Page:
Talking, tools make for better medical decisions
When options exist, your preferences can help you and your doctor pick the treatment that's right for you.
The daily decisions about what to do for your heart "" Should I take the stairs or the elevator? Ice cream or fruit? "" don't require much thought or conversation. The big ones, though, do: Should I have an angiogram? What's the best kind of replacement heart valve for me? Do I need surgery, a less invasive procedure, or none at all?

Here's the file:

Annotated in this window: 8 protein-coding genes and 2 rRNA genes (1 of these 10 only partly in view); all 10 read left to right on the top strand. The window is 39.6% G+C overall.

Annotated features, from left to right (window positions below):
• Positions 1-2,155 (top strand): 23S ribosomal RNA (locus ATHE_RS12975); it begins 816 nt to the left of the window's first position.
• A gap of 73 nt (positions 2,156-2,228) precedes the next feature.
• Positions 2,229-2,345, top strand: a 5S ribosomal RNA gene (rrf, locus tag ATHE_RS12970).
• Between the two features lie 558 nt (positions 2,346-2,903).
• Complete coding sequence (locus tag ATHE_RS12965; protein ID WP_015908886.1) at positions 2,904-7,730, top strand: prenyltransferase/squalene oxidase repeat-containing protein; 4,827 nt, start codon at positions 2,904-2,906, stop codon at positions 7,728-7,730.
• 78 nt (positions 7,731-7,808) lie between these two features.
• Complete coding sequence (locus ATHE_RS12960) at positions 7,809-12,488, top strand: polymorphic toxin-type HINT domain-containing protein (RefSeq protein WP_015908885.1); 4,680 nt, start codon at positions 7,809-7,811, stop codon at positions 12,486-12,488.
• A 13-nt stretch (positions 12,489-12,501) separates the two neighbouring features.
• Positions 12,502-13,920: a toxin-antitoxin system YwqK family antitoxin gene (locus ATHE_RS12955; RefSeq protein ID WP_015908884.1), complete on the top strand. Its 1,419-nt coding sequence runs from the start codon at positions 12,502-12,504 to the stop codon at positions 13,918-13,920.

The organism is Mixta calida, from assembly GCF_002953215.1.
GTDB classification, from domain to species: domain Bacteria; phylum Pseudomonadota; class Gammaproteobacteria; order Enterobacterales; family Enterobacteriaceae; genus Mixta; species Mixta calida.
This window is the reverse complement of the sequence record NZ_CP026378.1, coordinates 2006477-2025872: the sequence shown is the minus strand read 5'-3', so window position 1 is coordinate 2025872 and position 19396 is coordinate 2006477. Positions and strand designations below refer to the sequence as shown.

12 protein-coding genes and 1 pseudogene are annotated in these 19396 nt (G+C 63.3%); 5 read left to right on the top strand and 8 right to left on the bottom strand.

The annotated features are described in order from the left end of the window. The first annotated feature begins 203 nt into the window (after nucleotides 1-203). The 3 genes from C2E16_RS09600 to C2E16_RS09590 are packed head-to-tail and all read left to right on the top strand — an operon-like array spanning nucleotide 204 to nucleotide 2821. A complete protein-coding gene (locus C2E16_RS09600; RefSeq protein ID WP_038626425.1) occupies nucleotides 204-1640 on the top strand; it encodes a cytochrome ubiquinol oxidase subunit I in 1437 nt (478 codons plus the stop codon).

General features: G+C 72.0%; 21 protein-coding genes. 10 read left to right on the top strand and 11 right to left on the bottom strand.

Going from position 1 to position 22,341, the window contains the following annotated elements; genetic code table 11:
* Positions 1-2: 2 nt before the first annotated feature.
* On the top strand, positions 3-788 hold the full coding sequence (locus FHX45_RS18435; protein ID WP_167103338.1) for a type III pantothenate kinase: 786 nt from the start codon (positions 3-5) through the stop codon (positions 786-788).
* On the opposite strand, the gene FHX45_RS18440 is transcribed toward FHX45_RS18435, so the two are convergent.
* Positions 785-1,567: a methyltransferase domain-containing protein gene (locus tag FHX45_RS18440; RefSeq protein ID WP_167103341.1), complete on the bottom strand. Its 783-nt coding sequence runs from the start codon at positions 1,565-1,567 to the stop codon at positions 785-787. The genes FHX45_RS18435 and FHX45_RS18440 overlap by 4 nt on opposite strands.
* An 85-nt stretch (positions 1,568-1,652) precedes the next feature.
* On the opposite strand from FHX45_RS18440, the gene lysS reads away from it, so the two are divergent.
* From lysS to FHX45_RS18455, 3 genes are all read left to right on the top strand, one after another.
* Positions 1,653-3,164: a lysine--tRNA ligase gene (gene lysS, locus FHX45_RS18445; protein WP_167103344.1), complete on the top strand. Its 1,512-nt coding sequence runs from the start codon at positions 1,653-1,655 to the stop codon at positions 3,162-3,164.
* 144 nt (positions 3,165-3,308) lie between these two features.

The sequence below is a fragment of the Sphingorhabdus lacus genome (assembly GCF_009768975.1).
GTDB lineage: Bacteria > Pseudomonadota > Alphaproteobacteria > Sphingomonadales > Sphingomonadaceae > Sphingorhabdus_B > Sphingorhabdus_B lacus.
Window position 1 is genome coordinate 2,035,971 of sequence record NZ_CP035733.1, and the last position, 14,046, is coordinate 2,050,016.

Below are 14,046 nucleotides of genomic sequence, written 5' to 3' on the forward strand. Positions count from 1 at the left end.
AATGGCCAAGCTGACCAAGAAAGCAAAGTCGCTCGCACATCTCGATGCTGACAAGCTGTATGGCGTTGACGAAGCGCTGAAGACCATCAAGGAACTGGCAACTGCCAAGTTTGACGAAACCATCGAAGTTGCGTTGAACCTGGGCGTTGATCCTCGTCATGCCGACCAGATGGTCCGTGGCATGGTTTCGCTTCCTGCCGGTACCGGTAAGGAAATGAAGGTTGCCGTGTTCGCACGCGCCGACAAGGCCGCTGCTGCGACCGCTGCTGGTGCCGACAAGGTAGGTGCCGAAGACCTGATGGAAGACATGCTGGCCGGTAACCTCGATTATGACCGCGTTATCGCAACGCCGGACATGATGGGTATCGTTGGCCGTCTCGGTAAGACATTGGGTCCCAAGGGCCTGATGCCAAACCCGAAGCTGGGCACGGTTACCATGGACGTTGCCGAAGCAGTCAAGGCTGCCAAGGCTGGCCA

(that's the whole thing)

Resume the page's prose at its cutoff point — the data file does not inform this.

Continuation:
Shared decision making, also known as informed decision making, can help with big decisions. These are highfalutin names for a simple process often bypassed in medical care "" a thoughtful, informed conversation between you and your doctor aimed at making a decision that's right for you. It isn't always the easiest way to proceed. It isn't for everyone. And it certainly isn't embraced by all doctors. But it's worth understanding and working toward because you are the one who reaps the benefits and bears the consequences of any treatment.